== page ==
Yum Yum on Yom Kippur

At sundown tonight begins Yom Kippur, the Jewish Day of Atonement.  This is the most important holy day for most Jews, and is considered a time to atone for one’s sins in the past year.  Yom Kippur is an intense holiday, even by Jewish standards, and all that intensity can make a brother from the Tribe quite hungry.  Unfortunately, Yom Kippur is a day of fasting.

As described on JewFAQ.com: “Yom Kippur is a complete Sabbath; no work can be performed on that day. It is  well-known that you are supposed to refrain from eating and drinking (even  water) on Yom Kippur. It is a complete, 25-hour fast beginning before sunset on the evening before Yom Kippur and ending after nightfall on the day of Yom  Kippur.”

Luckily, there are some loopholes.  Back to JewFAQ.com: “As always, any of these restrictions can be lifted where a threat to life or health is involved. In fact, children under the age of nine and women in childbirth (from the time labor begins until three days after birth) are not permitted to fast, even if they want to… People with other illnesses should consult a physician and a rabbi  for advice.”  Okay, so that covers women who just had a baby and young kids.  But what about other women, men, and kids at heart?  Can one argue that a day of fasting is a threat to life or health?  To answer these questions one need only consult Talmudic barbecue scholars.

Indeed, there may be a case to be made that abstaining from barbecue is, indeed, a threat to one’s life and health. In his collection of essays, Feeding a Yen, Calvin Trillin makes a rabbinical case for barbecue.  In an essay entitled “Barbecue and Home,” Trillin describes a talk he gave at the 2002 Southern Foodways Symposium.  One of the speakers Trillin followed was Marcie Cohen Ferris, a Jew who grew up in the south and lived a pork-free existence noted in her terrific book, Matzoh Ball Gumbo.  (Ferris now lives in North Carolina and is a Professor at UNC at Chapel Hill.)

Trillin writes of his remarks to Symposium attendees,  “[T]he barbecue from [Ed Mitchell’s old place in] Wilson, North Carolina, had put me in an expansive and ecumenical frame of mind. I said I deeply regretted that Marcie Ferris and the people she grew up with in Arkansas hadn’t known about the Barbecue Easement granted by the Joplin Rebbe, a distinguished Talmudist and pit master. According to that wise teacher’s ruling, observant Jews who are bona fide residents of the South and Lower Midwest are permitted to eat meat that has been subjected to slow direct heat for more than six hours and comes from any farm animal that does not have scales.”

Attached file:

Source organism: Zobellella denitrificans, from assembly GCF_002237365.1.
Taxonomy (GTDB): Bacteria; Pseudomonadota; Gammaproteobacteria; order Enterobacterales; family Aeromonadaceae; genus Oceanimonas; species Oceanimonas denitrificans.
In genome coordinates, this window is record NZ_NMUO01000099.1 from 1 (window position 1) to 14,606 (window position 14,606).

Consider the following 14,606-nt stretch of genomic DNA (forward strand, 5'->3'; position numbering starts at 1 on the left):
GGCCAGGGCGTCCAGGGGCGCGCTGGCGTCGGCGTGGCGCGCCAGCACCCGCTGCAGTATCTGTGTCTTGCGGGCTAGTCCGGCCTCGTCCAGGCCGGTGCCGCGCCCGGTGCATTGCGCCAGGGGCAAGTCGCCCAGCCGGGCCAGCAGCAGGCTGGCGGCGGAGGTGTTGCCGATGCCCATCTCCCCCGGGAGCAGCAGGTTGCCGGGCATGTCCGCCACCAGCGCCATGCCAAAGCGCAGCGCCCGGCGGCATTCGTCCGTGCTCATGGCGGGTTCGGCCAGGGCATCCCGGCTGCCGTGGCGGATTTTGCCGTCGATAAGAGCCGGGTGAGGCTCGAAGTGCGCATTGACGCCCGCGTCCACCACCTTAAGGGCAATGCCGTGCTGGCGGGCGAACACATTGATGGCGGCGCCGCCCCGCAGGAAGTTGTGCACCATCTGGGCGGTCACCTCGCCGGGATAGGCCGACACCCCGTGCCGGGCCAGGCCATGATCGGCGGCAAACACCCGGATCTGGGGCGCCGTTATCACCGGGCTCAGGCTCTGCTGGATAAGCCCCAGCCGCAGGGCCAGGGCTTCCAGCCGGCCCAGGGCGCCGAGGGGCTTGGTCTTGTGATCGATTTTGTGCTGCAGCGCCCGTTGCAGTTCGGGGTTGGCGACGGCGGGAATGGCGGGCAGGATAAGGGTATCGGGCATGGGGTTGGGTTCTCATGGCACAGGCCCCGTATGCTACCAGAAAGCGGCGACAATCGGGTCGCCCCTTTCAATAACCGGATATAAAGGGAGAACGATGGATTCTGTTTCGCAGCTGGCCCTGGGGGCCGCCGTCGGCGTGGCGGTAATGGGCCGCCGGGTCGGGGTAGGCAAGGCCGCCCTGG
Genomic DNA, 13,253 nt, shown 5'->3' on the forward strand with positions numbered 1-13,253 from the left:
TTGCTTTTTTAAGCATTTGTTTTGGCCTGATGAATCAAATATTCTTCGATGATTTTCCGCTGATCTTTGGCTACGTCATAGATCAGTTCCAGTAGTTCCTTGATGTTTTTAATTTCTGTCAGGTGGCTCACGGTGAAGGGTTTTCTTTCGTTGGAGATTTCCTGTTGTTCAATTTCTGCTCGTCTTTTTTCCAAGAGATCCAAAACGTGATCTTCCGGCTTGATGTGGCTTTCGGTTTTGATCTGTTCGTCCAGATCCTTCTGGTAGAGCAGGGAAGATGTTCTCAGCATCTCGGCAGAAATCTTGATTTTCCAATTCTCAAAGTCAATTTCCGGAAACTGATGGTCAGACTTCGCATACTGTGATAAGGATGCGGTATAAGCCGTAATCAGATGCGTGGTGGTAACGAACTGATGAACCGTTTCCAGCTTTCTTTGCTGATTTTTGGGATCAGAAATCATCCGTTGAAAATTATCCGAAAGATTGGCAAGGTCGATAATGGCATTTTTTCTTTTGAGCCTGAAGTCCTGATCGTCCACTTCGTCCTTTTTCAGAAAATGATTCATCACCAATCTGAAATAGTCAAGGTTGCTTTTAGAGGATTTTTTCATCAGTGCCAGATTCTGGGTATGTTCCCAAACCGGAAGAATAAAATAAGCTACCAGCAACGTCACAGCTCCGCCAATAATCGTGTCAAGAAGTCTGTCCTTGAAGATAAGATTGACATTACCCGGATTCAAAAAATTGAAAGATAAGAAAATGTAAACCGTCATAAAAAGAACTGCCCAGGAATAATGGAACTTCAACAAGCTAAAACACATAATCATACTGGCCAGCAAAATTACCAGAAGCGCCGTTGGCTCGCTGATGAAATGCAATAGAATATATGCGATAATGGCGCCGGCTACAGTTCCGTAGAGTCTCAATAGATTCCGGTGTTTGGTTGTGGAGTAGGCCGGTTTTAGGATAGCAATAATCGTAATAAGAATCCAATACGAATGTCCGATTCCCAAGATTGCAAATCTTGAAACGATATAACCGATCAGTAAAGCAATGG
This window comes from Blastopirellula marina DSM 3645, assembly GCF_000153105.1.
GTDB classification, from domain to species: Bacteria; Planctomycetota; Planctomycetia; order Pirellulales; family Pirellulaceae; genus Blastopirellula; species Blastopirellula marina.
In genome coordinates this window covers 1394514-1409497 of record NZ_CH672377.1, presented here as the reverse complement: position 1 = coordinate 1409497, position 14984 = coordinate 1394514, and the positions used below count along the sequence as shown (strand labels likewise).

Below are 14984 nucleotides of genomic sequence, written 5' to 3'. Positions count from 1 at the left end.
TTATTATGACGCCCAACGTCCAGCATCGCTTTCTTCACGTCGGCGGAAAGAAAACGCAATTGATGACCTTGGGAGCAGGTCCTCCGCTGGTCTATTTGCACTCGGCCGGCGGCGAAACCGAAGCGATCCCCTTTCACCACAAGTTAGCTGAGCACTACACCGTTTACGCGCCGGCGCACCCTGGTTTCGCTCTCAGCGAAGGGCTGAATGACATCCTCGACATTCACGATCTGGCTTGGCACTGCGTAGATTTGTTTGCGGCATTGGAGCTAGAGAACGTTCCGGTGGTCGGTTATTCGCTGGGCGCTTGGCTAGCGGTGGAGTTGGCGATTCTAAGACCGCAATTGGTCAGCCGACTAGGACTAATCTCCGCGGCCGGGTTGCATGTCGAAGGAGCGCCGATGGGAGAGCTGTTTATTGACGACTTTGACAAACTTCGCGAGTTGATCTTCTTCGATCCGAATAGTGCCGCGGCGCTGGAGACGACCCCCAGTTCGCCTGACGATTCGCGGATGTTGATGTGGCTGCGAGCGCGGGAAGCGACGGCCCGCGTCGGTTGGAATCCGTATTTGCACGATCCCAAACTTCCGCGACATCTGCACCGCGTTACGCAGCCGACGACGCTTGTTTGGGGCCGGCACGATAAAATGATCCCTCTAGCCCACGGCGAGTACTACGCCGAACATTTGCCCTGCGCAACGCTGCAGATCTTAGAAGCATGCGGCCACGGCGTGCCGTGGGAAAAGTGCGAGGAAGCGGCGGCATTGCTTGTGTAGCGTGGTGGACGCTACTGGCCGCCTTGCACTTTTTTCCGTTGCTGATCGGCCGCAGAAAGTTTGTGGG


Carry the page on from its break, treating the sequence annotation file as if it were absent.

If Trillin says it, it must be true.  Carrying Trillin’s argument one step further, it seems reasonable to conclude that observant southern Jews should spend their Day of Atonement atoning for the sin of avoiding pork the rest of the year.  Failing to atone for this sin could threaten ones life and health, surely.  And what better way to atone than a plate of barbecue the evening of Yom Kippur?

[Thanks to reader Steve “Ham”mond for alerting me to Trillin’s book.  And thanks to everyone else for understanding that this post is just a joke and is no more serious than Trillin’s description of Talmudic teachings.]

New (?) BBQ Joint in Salisbury

Rick’s Barbecue & Grill has opened–or maybe it has been open for awhile, I really don’t know–in Salisbury, the birthplace of Piedmont/”Lexington”-style barbecue.  See the article in the Salisbury Post for details, and drop me a line if you know whether this is a new restaurant or not. From the article, it sounds like a reincarnation or renaming of a previous restaurant but I am baffled.

Porky’s Pulpit: Barbecue & Baseball

October is hands-down my favorite month of the year.  All of a sudden the 95+ degree weather of North Carolina summer seems to be a distant memory–except when it is still present–and is replaced by cool nights and temperate days.  The leaves change colors but don’t really clog up the gutters until next month.  The sunset is still at a reasonable hour.  You get the picture.  October is also a month full of fun–beer festivals, fall festivals, The Barbecue Festival in Lexington, pig pickings and, notably, playoff baseball.  Of course, October is not the only link between baseball and barbecue.

Barbecue and baseball both take a long time, and for much of that time it appears to the casual observer that not much is happening.  Experienced observers know that a lot is happening even when nothing is happening, or so we tell each other.

Barbecue and baseball are consumed by many but fully appreciated by a relative few.  Similarly, baseball snobs and barbecue snobs can be insufferable–I am both so I know.

Making barbecue and watching baseball are perfect times to drink beer.

Eating barbecue and playing baseball are inappropriate times to drink beer.

There is a long history of tobacco in baseball, from early baseball cards coming in packs of cigarettes to chewin’ and spittin’ and the like.  Barbecue has much tobacco-related history too.  (Okay, so pretty much everything connects to tobacco one way or another, admittedly.)

The best barbecue restaurants and baseball stadiums are revered as much for their history as the product they offer.

Barbecue is made of pork, baseballs are made of cows.

There is often good baseball played north of the Mason-Dixon line; there is rarely good barbecue in that geography.

Baseball’s fan base is eroding, barbecue’s is expanding.

There is no Major League baseball team in North Carolina.  There are several major league barbecue restaurants here.

It takes 18 men to play a game of baseball* and only 1 to make barbecue.  (However, as soon as 1 man starts to cook barbecue, 17 others arrive ready to eat it.)

*Yes, 18, not 20, as I feel the same way about the designated hitter as I do about gas/electric cookers.